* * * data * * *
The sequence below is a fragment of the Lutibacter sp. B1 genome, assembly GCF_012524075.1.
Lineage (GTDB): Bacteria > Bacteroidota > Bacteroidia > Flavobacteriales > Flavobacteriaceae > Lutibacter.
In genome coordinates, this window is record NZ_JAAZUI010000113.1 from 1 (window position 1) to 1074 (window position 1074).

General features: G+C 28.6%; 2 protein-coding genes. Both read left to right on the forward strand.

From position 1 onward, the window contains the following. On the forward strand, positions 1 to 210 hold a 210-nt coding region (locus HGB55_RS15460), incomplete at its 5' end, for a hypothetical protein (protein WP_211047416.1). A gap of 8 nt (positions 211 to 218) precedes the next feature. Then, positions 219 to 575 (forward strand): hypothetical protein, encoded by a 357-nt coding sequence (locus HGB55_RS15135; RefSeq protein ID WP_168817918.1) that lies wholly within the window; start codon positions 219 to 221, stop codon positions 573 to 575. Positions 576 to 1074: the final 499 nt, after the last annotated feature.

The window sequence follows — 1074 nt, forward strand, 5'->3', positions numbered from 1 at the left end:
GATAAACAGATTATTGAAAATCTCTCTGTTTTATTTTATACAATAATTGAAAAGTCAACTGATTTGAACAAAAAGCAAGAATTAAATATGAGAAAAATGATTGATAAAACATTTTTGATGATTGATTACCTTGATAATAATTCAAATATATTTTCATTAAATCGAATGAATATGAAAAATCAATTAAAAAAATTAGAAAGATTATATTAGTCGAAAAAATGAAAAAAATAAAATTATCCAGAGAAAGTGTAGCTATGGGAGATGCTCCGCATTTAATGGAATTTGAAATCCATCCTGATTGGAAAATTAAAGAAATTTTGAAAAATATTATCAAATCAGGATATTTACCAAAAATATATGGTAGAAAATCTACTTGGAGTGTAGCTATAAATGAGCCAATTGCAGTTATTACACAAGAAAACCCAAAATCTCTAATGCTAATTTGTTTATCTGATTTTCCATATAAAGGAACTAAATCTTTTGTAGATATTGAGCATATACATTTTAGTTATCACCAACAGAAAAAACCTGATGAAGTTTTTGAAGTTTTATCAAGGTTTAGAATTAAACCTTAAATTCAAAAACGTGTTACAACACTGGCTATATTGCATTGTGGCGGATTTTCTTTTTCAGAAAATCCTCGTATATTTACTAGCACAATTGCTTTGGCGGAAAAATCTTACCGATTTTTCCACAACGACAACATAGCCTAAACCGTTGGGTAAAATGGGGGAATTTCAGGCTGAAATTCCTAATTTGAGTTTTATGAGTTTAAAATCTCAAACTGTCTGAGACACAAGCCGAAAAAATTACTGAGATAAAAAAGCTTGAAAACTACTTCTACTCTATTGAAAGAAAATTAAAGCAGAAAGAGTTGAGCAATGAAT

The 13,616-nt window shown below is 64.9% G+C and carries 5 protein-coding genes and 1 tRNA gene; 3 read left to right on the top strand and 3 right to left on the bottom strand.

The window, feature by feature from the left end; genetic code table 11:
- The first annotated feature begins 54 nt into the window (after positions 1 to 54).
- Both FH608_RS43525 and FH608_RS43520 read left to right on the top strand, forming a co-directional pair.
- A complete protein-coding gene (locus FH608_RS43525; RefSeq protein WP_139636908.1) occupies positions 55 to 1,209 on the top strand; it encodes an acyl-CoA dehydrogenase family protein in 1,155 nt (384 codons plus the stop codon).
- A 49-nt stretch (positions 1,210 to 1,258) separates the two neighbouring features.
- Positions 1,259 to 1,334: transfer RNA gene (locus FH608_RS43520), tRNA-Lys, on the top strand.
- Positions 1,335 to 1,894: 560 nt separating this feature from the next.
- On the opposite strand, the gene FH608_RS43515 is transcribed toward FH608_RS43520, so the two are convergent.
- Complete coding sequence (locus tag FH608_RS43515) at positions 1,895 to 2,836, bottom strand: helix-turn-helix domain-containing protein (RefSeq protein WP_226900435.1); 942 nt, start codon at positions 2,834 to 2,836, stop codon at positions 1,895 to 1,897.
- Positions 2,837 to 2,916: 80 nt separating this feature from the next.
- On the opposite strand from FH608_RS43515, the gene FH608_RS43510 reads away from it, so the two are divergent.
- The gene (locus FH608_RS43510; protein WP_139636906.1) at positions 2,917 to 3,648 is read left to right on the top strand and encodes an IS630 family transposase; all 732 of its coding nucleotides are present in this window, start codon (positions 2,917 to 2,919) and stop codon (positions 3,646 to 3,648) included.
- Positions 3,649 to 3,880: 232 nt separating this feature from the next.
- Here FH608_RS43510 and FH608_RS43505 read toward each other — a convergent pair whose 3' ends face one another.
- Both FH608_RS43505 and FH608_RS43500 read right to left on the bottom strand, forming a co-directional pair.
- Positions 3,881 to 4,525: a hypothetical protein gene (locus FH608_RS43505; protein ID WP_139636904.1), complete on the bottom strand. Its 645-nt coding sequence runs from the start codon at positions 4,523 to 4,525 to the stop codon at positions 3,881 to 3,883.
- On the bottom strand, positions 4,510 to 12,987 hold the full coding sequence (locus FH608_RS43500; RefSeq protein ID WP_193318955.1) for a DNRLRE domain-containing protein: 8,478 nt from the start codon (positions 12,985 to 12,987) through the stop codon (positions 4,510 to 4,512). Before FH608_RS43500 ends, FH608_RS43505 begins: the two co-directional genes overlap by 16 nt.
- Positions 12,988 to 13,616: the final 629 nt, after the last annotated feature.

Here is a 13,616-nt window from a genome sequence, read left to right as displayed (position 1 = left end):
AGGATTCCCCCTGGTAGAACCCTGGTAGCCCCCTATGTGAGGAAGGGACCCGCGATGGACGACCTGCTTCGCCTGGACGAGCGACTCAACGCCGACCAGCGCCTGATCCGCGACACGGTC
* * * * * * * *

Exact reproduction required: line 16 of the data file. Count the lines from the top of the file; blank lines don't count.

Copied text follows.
- On the opposite strand, the gene FH608_RS43515 is transcribed toward FH608_RS43520, so the two are convergent.